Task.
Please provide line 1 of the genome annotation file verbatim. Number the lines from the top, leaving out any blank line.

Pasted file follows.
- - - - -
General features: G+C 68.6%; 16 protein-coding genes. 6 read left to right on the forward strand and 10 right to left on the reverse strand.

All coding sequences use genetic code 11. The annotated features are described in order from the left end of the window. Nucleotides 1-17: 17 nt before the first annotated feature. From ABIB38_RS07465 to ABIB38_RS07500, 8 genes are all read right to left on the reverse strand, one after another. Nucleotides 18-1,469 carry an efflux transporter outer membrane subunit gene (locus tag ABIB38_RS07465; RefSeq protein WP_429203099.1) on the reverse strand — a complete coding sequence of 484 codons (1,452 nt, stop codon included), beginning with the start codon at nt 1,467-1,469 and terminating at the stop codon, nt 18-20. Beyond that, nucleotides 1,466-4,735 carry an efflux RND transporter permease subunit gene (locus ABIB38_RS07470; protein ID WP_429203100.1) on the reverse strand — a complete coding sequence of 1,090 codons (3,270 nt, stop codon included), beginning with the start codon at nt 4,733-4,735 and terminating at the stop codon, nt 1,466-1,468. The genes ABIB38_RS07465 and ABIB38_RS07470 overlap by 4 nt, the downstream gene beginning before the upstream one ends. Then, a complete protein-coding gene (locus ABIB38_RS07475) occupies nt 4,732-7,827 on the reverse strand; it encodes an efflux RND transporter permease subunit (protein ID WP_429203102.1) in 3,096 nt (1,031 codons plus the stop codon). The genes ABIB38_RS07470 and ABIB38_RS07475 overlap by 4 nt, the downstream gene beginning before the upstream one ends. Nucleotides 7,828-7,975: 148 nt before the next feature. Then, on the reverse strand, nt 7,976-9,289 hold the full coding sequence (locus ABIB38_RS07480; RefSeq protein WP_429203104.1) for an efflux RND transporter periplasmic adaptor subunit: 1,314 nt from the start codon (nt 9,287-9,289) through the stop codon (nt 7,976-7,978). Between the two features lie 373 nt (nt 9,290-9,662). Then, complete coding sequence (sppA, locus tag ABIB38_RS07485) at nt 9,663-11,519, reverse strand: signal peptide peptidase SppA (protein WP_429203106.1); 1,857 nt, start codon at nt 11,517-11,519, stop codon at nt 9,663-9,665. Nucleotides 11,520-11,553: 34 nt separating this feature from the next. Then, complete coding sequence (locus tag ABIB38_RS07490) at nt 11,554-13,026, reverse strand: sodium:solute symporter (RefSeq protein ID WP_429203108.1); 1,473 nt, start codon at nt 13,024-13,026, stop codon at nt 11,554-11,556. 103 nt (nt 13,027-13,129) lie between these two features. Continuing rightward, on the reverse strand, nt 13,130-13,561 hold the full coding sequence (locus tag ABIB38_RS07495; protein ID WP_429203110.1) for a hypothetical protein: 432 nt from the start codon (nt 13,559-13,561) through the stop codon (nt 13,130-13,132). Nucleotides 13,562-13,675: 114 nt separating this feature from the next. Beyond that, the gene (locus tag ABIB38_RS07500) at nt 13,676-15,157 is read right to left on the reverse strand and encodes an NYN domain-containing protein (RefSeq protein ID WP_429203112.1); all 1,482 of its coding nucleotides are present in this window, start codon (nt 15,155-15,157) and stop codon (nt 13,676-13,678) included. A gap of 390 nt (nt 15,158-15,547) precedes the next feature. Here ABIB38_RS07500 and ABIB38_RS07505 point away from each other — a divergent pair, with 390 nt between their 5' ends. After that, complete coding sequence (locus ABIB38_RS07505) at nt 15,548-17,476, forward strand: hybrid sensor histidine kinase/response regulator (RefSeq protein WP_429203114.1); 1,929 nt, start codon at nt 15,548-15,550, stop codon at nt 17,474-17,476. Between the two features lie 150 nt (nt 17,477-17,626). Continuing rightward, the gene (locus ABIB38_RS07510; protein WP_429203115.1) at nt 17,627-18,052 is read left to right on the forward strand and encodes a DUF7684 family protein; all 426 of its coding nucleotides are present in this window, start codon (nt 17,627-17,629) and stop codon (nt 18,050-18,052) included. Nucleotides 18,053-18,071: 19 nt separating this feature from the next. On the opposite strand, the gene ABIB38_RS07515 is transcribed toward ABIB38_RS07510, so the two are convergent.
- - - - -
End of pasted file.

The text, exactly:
General features: G+C 68.6%; 16 protein-coding genes. 6 read left to right on the forward strand and 10 right to left on the reverse strand.